Nepi is small and quaint. Not a lot to do or see here really, but there could be. As usual we see huge potential in many of the places and sites we visit. There is a small beauty spot with river, waterfall, bits of original Roman road dating back to the 4th C. BC, buildings from the 15th C. AD including a castle (with extensive walls intact - but not possible to visit as far as we can tell). Cafè-bars are decent enough and the village square is well maintained. We were there in winter so there was a heavenly smell of woodsmoke in the air as we walked through.
A bit of history....
Nepi was built between the 8th - 6th centuries BC. Its original name was Nepet and lay more or less on the border between Faliscan and Etruscan kingdoms. A possible origin of the name Nepet could have been in reference to a snake - Nepa - which locals considered to represent fertility. Today the Nepi Coat-of-Arms still bears the image of a snake. In the 4th c. BC it was conquered by the Romans.
Savinilla, a Roman woman who converted to Christianity had the bodies of mytrys Ptolemy and Roman buried in Nepi's catacombs. Ptolemy and Roman were the founding Bishops of the Christian community in Nepi - murdered at the orders of Emperor Claudius the Goth at some point between 268-270 AD. The catacombs are called the Santa Savinilla Catacombs and have been dated to the 4th c. BC. There were 1000 bodies interred. There is a dedication to Ptolemy - Patron Saint of Nepi - inside the church (named after him: Chiesa San Tolomeo) at the entrance to the catacombs. It IS possible to visit the catacombs but there are no set visiting hours so you have to phone and try to arrange a visit when the church is open and a custodian available.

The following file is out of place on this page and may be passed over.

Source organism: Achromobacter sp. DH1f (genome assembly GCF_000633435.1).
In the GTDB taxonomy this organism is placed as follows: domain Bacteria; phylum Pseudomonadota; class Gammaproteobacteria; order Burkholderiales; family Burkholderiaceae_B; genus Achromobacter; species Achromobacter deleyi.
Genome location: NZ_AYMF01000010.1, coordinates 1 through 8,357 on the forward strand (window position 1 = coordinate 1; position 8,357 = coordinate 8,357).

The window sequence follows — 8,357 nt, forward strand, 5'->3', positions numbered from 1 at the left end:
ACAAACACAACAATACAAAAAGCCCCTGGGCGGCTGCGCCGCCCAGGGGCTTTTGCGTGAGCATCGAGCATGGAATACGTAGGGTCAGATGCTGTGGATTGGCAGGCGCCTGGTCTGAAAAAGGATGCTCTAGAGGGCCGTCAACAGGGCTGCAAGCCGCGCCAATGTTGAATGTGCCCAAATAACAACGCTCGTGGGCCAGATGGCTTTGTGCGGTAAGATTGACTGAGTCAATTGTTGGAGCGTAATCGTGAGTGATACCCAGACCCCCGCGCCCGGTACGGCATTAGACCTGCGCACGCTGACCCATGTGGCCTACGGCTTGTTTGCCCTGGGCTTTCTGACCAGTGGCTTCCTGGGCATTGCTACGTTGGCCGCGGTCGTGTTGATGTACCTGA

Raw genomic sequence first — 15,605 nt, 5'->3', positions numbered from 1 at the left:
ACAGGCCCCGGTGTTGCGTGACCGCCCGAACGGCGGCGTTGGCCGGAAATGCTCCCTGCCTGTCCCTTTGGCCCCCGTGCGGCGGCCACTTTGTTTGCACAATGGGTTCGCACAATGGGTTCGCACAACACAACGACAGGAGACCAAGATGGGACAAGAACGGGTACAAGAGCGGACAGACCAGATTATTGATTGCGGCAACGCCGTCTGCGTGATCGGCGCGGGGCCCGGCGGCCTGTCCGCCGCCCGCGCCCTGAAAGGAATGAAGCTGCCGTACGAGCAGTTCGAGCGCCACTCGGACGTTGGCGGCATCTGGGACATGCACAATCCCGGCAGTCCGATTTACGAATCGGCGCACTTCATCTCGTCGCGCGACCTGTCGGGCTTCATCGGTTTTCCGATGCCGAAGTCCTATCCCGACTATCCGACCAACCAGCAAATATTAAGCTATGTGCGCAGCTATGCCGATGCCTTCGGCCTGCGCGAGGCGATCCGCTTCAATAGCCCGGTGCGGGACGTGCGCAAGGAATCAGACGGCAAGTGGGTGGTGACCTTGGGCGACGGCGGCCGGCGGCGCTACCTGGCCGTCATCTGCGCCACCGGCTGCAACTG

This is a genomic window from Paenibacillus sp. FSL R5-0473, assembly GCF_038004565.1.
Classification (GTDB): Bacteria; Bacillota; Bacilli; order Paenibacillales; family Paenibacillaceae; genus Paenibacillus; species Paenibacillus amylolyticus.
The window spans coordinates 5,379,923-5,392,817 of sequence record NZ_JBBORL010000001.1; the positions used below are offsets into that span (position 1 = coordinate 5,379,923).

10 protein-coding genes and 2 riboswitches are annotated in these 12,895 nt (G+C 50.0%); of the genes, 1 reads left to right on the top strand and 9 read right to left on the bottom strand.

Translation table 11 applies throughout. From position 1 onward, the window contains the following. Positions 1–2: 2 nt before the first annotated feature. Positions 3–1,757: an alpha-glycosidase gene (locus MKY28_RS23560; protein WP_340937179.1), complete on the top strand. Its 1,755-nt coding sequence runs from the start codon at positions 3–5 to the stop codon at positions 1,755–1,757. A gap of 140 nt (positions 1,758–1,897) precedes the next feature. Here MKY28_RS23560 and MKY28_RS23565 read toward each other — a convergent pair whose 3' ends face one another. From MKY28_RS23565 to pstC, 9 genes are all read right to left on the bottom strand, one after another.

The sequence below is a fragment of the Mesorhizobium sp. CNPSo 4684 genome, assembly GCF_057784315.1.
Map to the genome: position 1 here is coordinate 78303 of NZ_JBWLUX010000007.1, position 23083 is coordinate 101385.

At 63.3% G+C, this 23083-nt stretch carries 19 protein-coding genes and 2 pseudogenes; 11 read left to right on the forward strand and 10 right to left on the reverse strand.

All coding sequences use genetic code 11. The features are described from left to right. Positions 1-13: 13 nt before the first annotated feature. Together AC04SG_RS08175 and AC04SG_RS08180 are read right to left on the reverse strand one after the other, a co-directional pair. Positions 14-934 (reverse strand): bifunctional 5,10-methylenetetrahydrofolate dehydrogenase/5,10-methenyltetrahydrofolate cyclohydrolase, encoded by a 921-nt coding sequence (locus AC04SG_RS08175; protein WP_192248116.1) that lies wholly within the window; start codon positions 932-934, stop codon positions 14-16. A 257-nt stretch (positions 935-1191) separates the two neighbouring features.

To book a visit:
Contact the Museo Civico
Office closed Mondays & Tuesdays.
In more recent centuries Nepi has belonged to the wealthy and important families of the Borgia, Farnese and Borghese. The castle (Castello dei Borgia) was built in the 15th c. at command of Cardinal Rodrigo Borgia (perhaps more commonly known as Pope Alexander VI) on the site of a pre-exisitng Roman fortress, which he then left to his daughter Lucrezia. The cathedral was built on ruins of the Roman Temple of Jupiter. Today's council building was built by Pier Luigi Farnese in the 16th c, and there is an acquaduct which was inaugurated in 1727.
Have a look, see what you think....for some reason I felt black & white photos would look nicer with just a few colour ones mixed in here and there.
LAKES TURANO & SALTO IN THE NATURE RESERVES OF MOUNT NAVEGNA & MOUNT CERVIA IN THE PROVINCE OF RIETI.
A corner of Lazio that we had not visited properly, so today was the day - which was early March! We openly admit that we'd not planned this - we just decided to set off and see what happened.
First stop: Lake Turano....we really liked this lake and even though it was cold and a bit grey, we could imagine how splendid this whole area will be in the Summer.
We saw no signs of any boating/sailing clubs, but there are activities in Summer - kayaking, canoeing, river-trekking and other more extreme sports. The lake is safe and we've not heard any tales of strange currents, BUT if you decide to have a picnic in surrounding areas, it is important not to leave any rubbish or foodstuffs as there are Wild Boar who will smell the food and could attack you for it!
There was a restaurant we wanted to have lunch in called DEA but we didn't book ahead (silly us) and it was full when we arrived. Not surprising - cooking is said to be excellent and there are only 5 tables! Very cosy, just like dining in someone's home. There were a couple of other places we could have tried but we did not see a single ATM machine - and places in the middle of nowhere tend not to accept credit cards - so instead of risking delaying further we dashed up to Rieti in the hope of finding somewhere still serving at 3pm!